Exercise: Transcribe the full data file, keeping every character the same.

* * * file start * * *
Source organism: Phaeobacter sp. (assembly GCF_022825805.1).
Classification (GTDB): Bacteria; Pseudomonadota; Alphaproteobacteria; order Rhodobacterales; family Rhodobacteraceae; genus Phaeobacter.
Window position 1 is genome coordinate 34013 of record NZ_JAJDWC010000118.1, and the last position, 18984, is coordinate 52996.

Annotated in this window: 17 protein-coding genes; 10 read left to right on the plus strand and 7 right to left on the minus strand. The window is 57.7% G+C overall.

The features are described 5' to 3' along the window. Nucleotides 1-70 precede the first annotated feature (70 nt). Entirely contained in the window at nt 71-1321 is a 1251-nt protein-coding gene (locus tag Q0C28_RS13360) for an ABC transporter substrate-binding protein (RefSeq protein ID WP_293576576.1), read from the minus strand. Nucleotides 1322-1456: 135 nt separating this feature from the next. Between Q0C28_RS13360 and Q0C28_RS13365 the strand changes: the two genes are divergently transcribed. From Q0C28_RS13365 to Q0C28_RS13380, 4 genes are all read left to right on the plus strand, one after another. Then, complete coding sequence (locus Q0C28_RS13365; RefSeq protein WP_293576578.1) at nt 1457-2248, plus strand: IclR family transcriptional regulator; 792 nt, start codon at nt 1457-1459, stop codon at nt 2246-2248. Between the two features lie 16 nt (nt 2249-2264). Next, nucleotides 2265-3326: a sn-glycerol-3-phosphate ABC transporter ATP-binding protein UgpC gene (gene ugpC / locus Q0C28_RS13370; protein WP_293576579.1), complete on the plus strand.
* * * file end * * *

Source organism: Phaeobacter sp. (assembly GCF_022825805.1).
Classification (GTDB): Bacteria; Pseudomonadota; Alphaproteobacteria; order Rhodobacterales; family Rhodobacteraceae; genus Phaeobacter.
Window position 1 is genome coordinate 34013 of record NZ_JAJDWC010000118.1, and the last position, 18984, is coordinate 52996.

Annotated in this window: 17 protein-coding genes; 10 read left to right on the plus strand and 7 right to left on the minus strand. The window is 57.7% G+C overall.

The features are described 5' to 3' along the window. Nucleotides 1-70 precede the first annotated feature (70 nt). Entirely contained in the window at nt 71-1321 is a 1251-nt protein-coding gene (locus tag Q0C28_RS13360) for an ABC transporter substrate-binding protein (RefSeq protein ID WP_293576576.1), read from the minus strand. Nucleotides 1322-1456: 135 nt separating this feature from the next. Between Q0C28_RS13360 and Q0C28_RS13365 the strand changes: the two genes are divergently transcribed. From Q0C28_RS13365 to Q0C28_RS13380, 4 genes are all read left to right on the plus strand, one after another. Then, complete coding sequence (locus Q0C28_RS13365; RefSeq protein WP_293576578.1) at nt 1457-2248, plus strand: IclR family transcriptional regulator; 792 nt, start codon at nt 1457-1459, stop codon at nt 2246-2248. Between the two features lie 16 nt (nt 2249-2264). Next, nucleotides 2265-3326: a sn-glycerol-3-phosphate ABC transporter ATP-binding protein UgpC gene (gene ugpC / locus Q0C28_RS13370; protein WP_293576579.1), complete on the plus strand.